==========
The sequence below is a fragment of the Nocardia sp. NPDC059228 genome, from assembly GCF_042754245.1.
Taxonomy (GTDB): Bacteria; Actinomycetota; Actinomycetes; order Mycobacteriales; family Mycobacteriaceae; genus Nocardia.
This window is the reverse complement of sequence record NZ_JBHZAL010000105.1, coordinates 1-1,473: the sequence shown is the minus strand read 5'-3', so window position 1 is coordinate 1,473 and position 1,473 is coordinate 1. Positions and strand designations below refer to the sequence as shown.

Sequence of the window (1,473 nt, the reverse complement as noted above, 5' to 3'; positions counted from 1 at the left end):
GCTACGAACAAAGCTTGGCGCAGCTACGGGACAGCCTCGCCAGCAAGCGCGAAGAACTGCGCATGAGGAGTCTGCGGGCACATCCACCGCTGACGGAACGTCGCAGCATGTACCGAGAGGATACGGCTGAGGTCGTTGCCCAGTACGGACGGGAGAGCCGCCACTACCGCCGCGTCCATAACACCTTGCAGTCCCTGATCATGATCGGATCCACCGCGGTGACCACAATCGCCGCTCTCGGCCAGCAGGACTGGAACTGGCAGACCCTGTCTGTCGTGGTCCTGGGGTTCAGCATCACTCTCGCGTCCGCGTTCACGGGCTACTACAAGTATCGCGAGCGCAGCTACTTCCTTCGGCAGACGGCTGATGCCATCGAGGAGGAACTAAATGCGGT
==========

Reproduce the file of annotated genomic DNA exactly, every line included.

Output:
The sequence below is a fragment of the Nocardia sp. NPDC059228 genome, from assembly GCF_042754245.1.
Taxonomy (GTDB): Bacteria; Actinomycetota; Actinomycetes; order Mycobacteriales; family Mycobacteriaceae; genus Nocardia.
This window is the reverse complement of sequence record NZ_JBHZAL010000105.1, coordinates 1-1,473: the sequence shown is the minus strand read 5'-3', so window position 1 is coordinate 1,473 and position 1,473 is coordinate 1. Positions and strand designations below refer to the sequence as shown.

Sequence of the window (1,473 nt, the reverse complement as noted above, 5' to 3'; positions counted from 1 at the left end):
GCTACGAACAAAGCTTGGCGCAGCTACGGGACAGCCTCGCCAGCAAGCGCGAAGAACTGCGCATGAGGAGTCTGCGGGCACATCCACCGCTGACGGAACGTCGCAGCATGTACCGAGAGGATACGGCTGAGGTCGTTGCCCAGTACGGACGGGAGAGCCGCCACTACCGCCGCGTCCATAACACCTTGCAGTCCCTGATCATGATCGGATCCACCGCGGTGACCACAATCGCCGCTCTCGGCCAGCAGGACTGGAACTGGCAGACCCTGTCTGTCGTGGTCCTGGGGTTCAGCATCACTCTCGCGTCCGCGTTCACGGGCTACTACAAGTATCGCGAGCGCAGCTACTTCCTTCGGCAGACGGCTGATGCCATCGAGGAGGAACTAAATGCGGT